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Picturing a Full Retirement

Former world geography, social studies, and history teacher Richard Chilcote spent many years introducing his junior high students to places they’d never been. Since retiring in 2004, Chilcote has made it a point to take in places that are new to him.

These days, he enjoys traveling with his wife of 33 years and is an avid amateur photographer who enjoys scenic photography (the photo at right is a recent example). He has traveled with his wife to Mexico, the Bahamas, Hawaii, and St. Maarten with future plans to travel across Europe and possibly Tahiti.

When he isn’t checking camera settings or setting up his tripod, this Boise, Idaho, native is likely spending his time on Association work. Chilcote, a former Idaho Education Association president, has served on the IEA’s board of directors since 1980 and currently works part-time as the director of the IEA Member Benefits, a separate corporation of the IEA. “This Association (the NEA) is the other half of my life,” he proudly exclaims.

Chilcote held a local or state Association position during most of his 30-year career, the last third of which he spent as a bus driver.

“The role of a bus driver is much more important than some people think,” he says. “If a child rides the bus to school, the first and last educator they see each day is a bus driver. The driver can set the tone for the rest of the day and wish them well at the end of it.”
As a veteran educator, Chilcote had a distinct advantage when it came to effectively managing the behavior of his passengers.

“It’s a much different relationship with students on a bus compared to a classroom,” he says. “But just as in class, I treated my passengers as individuals, with respect, and set rules and expectations.”

When asked what he misses most about his work in class and on the bus, Chilcote says, “The kids. To be able to have some influence and educate them for life in the real world is very special.”

—Lance Fuller



Florence Pullen

Retired: 1997

BACKGROUND
My mother, a teacher, had always wanted one of her children to teach, too—and it turned out to be me! I taught 3rd grade in Florissant, Missouri, outside of St. Louis, and retired in 1997. I’ve served ever since in MNEA-Retired, currently as Vice President. 

How do you support teachers through NEA-Retired?
I always tell our teachers, someone helped us along the way. We want to be able to lobby for legislation that influences young teachers. When educators retire, they can still be involved; it’s not the end of things. We’re out there with active teachers, lobbying for them, because someone did that for us. When young teachers ask us questions, we can answer them - we’re a knowledge bank. You might retire, but you’re still a teacher.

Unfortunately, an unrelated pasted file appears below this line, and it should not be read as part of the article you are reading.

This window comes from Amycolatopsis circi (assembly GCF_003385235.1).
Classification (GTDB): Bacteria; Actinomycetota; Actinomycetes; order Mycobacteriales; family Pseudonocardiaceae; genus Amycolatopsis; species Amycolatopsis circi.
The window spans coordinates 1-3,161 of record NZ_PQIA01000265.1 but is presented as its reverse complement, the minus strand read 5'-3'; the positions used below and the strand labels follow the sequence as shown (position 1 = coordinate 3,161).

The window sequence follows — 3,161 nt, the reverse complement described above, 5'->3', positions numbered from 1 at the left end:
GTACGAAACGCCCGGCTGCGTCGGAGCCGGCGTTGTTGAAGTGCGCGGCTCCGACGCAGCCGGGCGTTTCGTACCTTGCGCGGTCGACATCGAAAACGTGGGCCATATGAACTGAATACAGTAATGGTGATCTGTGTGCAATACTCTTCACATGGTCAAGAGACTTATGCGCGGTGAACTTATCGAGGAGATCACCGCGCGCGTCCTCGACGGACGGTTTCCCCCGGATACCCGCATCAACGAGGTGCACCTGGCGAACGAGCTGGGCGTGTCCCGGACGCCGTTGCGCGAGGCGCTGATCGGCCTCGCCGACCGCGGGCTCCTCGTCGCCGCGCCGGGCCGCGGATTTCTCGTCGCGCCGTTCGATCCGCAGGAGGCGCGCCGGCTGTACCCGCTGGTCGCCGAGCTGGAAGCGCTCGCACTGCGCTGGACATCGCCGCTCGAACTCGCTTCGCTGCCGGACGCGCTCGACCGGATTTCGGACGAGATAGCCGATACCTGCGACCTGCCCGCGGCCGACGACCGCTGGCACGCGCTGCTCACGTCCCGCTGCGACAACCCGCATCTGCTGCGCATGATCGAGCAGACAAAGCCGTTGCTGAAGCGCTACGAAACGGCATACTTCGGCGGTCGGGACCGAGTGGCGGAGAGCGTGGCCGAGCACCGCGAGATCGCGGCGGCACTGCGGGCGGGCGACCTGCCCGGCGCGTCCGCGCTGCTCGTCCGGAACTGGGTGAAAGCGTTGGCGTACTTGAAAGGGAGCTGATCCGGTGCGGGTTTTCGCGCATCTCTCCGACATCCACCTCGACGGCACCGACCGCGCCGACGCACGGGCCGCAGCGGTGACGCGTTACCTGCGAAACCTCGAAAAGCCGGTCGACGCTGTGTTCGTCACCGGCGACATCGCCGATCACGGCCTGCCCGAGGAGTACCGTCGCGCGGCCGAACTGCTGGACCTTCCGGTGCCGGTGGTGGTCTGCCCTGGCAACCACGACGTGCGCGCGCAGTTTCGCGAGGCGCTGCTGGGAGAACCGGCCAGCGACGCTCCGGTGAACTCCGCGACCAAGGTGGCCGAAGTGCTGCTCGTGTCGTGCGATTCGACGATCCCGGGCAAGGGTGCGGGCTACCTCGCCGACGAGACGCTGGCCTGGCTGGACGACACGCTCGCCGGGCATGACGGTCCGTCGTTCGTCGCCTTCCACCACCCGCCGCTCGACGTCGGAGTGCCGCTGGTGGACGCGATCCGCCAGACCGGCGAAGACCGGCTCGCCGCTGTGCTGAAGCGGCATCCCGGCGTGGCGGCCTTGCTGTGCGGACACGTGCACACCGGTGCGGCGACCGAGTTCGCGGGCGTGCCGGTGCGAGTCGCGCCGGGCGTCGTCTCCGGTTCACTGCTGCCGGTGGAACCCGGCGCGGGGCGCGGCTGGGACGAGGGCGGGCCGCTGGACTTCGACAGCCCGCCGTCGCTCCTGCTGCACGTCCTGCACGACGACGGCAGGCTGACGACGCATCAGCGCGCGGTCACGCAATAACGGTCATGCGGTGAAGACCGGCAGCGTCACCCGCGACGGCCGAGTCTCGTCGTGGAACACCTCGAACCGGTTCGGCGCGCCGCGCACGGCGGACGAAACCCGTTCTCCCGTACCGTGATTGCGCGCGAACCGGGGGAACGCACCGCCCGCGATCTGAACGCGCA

Steve Sirkin

Retired: 2007

BACKGROUND
I taught junior high and middle school math for 30 years  mainly in Baltimore County, Maryland, and then taught an additional two years, one in Washington state and one one in Oregon.

In Maryland, I served as president of the Teachers Association of Baltimore County (TABCO) for four years and then as executive director of the Davis Education Association in Utah for three years.

I currently substitute teach in Oregon, where I moved to in 2005 to be closer to my son and his family.

How do you spend your time in retirement?
I consider myself “volun-tired.”

In the past year, I spent more than 20 days with the Mount Hood Ski Patrol and more than 230 hours with the Red Cross taking calls at its Emergency Services desk. I am also very active in my local Jewish community helping promote community service and health and human services, and serve on the boards of directors with several other organizations.

In my free time, I am trying to publish a book on my teaching experiences and am continuing my education in Jewish culture and learning one morning a week.

 

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1-Mar-11

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